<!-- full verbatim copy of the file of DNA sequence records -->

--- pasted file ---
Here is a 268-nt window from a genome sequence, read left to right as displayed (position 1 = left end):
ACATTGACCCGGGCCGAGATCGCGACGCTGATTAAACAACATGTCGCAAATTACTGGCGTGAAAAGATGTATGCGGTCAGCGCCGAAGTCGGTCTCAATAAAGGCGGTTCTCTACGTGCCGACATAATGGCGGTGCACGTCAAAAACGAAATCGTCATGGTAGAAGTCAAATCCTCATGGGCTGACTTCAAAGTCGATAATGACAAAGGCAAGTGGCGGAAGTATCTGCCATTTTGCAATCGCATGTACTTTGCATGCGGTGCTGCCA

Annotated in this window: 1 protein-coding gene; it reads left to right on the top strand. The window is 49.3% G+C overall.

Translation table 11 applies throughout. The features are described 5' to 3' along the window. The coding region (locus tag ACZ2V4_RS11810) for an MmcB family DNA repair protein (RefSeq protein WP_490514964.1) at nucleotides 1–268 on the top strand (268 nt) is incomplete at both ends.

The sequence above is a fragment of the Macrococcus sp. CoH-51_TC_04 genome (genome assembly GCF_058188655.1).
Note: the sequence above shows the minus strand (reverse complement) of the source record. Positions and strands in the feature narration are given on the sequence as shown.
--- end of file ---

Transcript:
Here is a 268-nt window from a genome sequence, read left to right as displayed (position 1 = left end):
ACATTGACCCGGGCCGAGATCGCGACGCTGATTAAACAACATGTCGCAAATTACTGGCGTGAAAAGATGTATGCGGTCAGCGCCGAAGTCGGTCTCAATAAAGGCGGTTCTCTACGTGCCGACATAATGGCGGTGCACGTCAAAAACGAAATCGTCATGGTAGAAGTCAAATCCTCATGGGCTGACTTCAAAGTCGATAATGACAAAGGCAAGTGGCGGAAGTATCTGCCATTTTGCAATCGCATGTACTTTGCATGCGGTGCTGCCA

Annotated in this window: 1 protein-coding gene; it reads left to right on the top strand. The window is 49.3% G+C overall.

Translation table 11 applies throughout. The features are described 5' to 3' along the window. The coding region (locus tag ACZ2V4_RS11810) for an MmcB family DNA repair protein (RefSeq protein WP_490514964.1) at nucleotides 1–268 on the top strand (268 nt) is incomplete at both ends.

The sequence above is a fragment of the Macrococcus sp. CoH-51_TC_04 genome (genome assembly GCF_058188655.1).
Note: the sequence above shows the minus strand (reverse complement) of the source record. Positions and strands in the feature narration are given on the sequence as shown.